You Can Race Your Own Car at the Thunderhill Raceway

It’s racing season at the Thunderhill Raceway in Willows!

On Sunday the Sports Car Club of America hosted an event where anyone who wants to can come and race.

They do have another event coming up in October, and it’s quite the adrenaline rush going around the track. Plus, you don’t have to have a race car, you can bring your own car and push it to the limit.

“It’s mentally exhausting,” said first time racer Rick Thomas.

This was a bucket list item for him, and he brought his 2013 Camaro ZL1.

“It’s got a top speed of about 180 miles per hour that I’ll probably never see,” he said.

And he’s probably right, because at this track, it’s about more than just speed.

“Anybody can go fast and straight, so the straights are fun, but it’s about getting those curves down and understanding how that works and how the car works with you.”

“We teach you about hand positions, where to have your eyes, we teach you about shifting points and breaking points,” said SCCA driver and coach Eric Diamond.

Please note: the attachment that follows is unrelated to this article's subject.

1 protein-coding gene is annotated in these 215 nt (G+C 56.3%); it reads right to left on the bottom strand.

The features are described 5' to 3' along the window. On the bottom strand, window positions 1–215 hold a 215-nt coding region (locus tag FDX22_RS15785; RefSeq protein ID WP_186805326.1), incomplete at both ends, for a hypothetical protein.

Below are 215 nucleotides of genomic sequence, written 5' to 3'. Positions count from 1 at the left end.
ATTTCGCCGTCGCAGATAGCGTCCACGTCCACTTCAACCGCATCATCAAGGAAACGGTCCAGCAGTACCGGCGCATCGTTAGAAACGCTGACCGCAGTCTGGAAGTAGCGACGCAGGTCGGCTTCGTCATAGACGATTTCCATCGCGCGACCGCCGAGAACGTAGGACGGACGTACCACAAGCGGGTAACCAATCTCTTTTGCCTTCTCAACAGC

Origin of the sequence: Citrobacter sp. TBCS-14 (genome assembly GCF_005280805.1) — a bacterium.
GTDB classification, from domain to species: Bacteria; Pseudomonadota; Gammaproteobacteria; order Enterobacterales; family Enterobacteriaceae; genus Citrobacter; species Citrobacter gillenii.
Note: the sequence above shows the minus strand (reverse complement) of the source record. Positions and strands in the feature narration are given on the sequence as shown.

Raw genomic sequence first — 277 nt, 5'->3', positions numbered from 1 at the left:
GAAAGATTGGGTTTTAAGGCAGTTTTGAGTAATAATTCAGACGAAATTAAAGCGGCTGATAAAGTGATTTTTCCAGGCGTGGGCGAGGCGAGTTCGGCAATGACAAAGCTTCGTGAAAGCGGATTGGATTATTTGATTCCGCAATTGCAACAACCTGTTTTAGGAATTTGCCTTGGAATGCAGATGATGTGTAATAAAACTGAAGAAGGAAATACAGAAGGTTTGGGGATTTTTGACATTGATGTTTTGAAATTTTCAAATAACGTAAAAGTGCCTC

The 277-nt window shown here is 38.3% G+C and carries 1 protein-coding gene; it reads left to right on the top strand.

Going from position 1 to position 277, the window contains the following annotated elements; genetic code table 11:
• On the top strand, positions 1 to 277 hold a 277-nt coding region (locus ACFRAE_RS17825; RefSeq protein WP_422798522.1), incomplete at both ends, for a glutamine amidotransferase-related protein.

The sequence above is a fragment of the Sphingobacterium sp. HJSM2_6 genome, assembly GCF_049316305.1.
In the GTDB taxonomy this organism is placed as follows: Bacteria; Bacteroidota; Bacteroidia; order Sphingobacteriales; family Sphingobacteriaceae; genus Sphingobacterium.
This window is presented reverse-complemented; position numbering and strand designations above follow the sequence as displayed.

“I love getting a student who’s never done this and putting them into a car, they’re all scared out of their mind and have no idea what’s going to happen

The SCCA puts on the event, this one was the Reno region. It’s an all-day thing and you spend some time in the classroom before going out with a coach to perfect your skills, skills that go beyond the track.

“You start looking at turns differently, you start looking at the on-ramp to your house differently, and you start looking at breaking differently,” said Diamond.

And if you’re just looking for an adrenaline rush, here’s your chance to get one.

“They watch NASCAR, they watch F1, they watch Indie, this is actually where you can come out and experience it rather than just sitting on your couch and watching it,” Diamond said.

The next event is on October 28th & 29th. Check out their website for more details.


CHP Air-Ground Speed Enforcement Detail

9 people have died on Highway 70 just in the last 4 months, according to the CHP.

In light of these numbers, the CHP is trying to both educate people about the dangers of speeding, as well as enforce the law.

On Wednesday afternoon, the California Highway Patrol did a speed enforcement detail using an aircraft in and around Oroville: the airplane flew above the highway looking for speeders; once it found a target, the pilot would radio to the officers waiting out on the on-ramp, who would then find the vehicle and pull the driver over.

The aircraft clocked one mangoing 106 miles per hour, and another man going 88 – he turned up to be a suspected DUI driver.

“I hope it makes a difference. We’ve been trying to reinforce the fact that the speed limits are set at that speed for a reason, we don’t set them. The state or the engineers do,” said CHP officer Ryan Lambert.